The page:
When Youth Can Achieve leader Nikki Sharpe first proposed that Sheffield attempt to launch the country’s first official Children’s Day - on November 20 this year - I wonder if she had any idea what an overwhelming success it would end up being.
Once she teamed up with the NSPCC, who created Go Green Day to run alongside the day of recognition, hundreds of you stepped up to get in on the act - arranging fundraising events, sponsored runs, and sports matches, tea parties, bake sales and fancy dress.
A grand total of £30,000 is an incredible achievement and will pay for the ChildLine School’s Service to reach two and a half thousand schools in the coming years.
Claire Reading of the NSPCC, said the charity couldn’t be happier with the final count.
She added: “Of course, we’re absolutely thrilled with the way the people of Sheffield got behind us and supported a day that was about, not only raising money for a vital service, but about celebrating children generally and raising awareness of important issues regarding their rights and wellbeing.”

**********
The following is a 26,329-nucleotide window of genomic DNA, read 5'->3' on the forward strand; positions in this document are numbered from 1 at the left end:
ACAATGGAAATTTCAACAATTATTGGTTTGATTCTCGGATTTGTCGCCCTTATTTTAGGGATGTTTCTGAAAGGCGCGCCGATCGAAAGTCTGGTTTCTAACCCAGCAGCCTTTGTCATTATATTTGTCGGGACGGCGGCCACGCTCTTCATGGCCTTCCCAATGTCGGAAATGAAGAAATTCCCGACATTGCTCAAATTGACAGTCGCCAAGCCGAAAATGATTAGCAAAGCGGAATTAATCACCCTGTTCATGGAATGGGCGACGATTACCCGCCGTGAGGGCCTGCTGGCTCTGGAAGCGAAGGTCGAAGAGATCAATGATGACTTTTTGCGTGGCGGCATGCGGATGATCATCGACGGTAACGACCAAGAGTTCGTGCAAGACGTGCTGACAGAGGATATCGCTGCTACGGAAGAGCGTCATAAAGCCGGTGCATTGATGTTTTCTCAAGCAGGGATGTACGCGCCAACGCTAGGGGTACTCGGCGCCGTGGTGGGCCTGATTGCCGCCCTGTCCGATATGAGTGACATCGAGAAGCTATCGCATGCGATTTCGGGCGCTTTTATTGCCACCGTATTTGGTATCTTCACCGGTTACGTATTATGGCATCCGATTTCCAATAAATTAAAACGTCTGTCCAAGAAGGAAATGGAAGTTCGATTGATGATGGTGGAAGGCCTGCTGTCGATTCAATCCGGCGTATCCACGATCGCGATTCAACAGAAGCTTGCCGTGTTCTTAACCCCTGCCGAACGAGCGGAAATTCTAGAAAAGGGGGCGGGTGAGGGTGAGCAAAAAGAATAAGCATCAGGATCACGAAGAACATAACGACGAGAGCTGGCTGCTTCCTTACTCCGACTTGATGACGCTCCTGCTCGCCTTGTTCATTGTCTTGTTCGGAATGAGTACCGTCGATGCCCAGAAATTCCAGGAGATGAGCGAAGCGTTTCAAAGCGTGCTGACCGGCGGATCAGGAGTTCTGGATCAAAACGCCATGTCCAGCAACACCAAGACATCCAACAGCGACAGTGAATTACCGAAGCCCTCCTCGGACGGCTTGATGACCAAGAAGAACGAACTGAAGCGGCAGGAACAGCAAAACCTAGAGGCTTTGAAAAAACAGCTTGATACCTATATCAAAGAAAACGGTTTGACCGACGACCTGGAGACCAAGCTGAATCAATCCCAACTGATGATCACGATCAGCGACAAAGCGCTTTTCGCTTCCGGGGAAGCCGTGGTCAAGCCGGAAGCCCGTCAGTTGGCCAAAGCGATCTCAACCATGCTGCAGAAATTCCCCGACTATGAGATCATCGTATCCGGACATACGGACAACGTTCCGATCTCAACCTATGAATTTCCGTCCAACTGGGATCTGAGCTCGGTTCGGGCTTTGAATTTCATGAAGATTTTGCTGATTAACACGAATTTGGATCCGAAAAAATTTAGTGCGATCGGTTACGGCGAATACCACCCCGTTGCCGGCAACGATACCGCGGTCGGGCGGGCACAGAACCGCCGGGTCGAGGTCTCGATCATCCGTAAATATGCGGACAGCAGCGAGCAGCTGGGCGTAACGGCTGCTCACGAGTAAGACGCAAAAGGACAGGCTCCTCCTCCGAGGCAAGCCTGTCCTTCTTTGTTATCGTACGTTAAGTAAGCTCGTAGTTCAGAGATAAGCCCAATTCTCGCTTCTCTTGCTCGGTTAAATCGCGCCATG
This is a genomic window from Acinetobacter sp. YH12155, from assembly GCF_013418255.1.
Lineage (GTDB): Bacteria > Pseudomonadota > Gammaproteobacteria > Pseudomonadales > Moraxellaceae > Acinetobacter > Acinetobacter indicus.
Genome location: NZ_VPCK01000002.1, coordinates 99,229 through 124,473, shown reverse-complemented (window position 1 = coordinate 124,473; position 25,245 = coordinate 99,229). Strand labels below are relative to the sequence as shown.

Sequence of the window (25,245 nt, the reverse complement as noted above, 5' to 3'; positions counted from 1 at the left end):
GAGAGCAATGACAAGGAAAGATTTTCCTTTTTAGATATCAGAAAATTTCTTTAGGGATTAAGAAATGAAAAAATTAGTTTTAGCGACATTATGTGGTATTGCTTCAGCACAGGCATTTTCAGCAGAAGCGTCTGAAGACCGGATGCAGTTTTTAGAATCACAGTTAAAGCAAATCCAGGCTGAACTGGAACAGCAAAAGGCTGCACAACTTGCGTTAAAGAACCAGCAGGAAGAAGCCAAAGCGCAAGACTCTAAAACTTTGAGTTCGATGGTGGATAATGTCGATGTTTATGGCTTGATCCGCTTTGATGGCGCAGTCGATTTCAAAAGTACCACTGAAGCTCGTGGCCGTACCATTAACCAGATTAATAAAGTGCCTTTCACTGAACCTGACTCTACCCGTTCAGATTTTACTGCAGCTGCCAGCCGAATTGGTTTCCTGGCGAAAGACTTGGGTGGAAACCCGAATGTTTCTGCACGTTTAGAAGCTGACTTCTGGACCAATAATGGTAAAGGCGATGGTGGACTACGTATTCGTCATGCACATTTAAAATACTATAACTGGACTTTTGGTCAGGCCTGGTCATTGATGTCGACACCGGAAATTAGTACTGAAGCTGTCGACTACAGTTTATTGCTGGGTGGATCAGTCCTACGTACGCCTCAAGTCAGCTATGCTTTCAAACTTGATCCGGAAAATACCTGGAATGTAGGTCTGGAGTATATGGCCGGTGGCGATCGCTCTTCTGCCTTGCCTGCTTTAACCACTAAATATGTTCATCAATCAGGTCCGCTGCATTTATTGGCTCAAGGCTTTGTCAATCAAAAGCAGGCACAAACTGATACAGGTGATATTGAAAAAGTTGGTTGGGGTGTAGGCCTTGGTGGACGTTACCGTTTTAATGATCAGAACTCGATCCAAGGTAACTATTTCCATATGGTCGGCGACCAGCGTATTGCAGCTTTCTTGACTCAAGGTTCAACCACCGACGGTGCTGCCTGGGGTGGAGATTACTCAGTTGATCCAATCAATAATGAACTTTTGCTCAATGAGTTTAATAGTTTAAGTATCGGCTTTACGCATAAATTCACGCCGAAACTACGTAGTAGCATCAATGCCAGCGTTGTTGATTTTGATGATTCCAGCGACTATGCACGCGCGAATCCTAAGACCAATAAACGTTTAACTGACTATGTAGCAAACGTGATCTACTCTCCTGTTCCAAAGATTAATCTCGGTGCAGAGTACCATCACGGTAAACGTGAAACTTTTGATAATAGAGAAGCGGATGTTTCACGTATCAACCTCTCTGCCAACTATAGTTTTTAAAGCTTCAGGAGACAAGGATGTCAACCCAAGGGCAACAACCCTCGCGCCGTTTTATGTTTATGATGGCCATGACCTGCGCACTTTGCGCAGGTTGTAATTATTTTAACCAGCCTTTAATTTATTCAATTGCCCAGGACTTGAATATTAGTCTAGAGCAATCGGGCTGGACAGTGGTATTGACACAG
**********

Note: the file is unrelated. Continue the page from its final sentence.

And Nikki, a Sheffield solicitor and founder of social enterprise Youth Can Achieve, took the opportunity to hold a conference to urge the Government to officially recognise the day.
The conference saw child experts, organisations and charities debate issues relating to children.
“We have started our Children’s Day UK campaign to get the 1954 United Nations Resolution on a Universal Children’s Day implemented here in the UK.
“We’re the fifth wealthiest country with 3.5 million children living in poverty and this year 80,000 children will be homeless at Christmas.
“It’s time the people of this country stood up to fight for and celebrate their young people - and I think it’s exciting that Sheffield is at the forefront leading the way.
“I’d like to thank this city and its wonderful people for their continued support.”